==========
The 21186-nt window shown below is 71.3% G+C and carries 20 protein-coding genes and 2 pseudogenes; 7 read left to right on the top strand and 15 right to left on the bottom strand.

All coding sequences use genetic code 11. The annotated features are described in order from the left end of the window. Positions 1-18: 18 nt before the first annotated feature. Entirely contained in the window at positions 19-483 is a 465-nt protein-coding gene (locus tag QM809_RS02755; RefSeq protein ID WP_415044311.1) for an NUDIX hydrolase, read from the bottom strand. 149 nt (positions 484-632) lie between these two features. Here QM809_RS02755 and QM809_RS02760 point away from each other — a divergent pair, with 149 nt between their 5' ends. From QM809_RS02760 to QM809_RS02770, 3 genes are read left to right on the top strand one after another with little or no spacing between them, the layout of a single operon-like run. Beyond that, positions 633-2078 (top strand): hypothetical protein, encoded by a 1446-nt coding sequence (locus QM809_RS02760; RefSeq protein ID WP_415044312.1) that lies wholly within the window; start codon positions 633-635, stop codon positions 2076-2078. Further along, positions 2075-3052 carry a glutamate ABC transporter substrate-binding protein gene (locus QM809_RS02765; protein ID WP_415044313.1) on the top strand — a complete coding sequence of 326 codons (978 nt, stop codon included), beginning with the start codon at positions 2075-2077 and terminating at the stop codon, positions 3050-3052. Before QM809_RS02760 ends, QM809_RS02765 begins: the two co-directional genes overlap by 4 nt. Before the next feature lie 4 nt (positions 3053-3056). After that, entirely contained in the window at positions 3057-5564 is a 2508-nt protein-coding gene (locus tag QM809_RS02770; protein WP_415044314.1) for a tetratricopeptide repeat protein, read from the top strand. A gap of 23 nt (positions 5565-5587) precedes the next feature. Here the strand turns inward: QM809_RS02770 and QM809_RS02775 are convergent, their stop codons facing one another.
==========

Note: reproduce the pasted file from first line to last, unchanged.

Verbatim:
The 21186-nt window shown below is 71.3% G+C and carries 20 protein-coding genes and 2 pseudogenes; 7 read left to right on the top strand and 15 right to left on the bottom strand.

All coding sequences use genetic code 11. The annotated features are described in order from the left end of the window. Positions 1-18: 18 nt before the first annotated feature. Entirely contained in the window at positions 19-483 is a 465-nt protein-coding gene (locus tag QM809_RS02755; RefSeq protein ID WP_415044311.1) for an NUDIX hydrolase, read from the bottom strand. 149 nt (positions 484-632) lie between these two features. Here QM809_RS02755 and QM809_RS02760 point away from each other — a divergent pair, with 149 nt between their 5' ends. From QM809_RS02760 to QM809_RS02770, 3 genes are read left to right on the top strand one after another with little or no spacing between them, the layout of a single operon-like run. Beyond that, positions 633-2078 (top strand): hypothetical protein, encoded by a 1446-nt coding sequence (locus QM809_RS02760; RefSeq protein ID WP_415044312.1) that lies wholly within the window; start codon positions 633-635, stop codon positions 2076-2078. Further along, positions 2075-3052 carry a glutamate ABC transporter substrate-binding protein gene (locus QM809_RS02765; protein ID WP_415044313.1) on the top strand — a complete coding sequence of 326 codons (978 nt, stop codon included), beginning with the start codon at positions 2075-2077 and terminating at the stop codon, positions 3050-3052. Before QM809_RS02760 ends, QM809_RS02765 begins: the two co-directional genes overlap by 4 nt. Before the next feature lie 4 nt (positions 3053-3056). After that, entirely contained in the window at positions 3057-5564 is a 2508-nt protein-coding gene (locus tag QM809_RS02770; protein WP_415044314.1) for a tetratricopeptide repeat protein, read from the top strand. A gap of 23 nt (positions 5565-5587) precedes the next feature. Here the strand turns inward: QM809_RS02770 and QM809_RS02775 are convergent, their stop codons facing one another.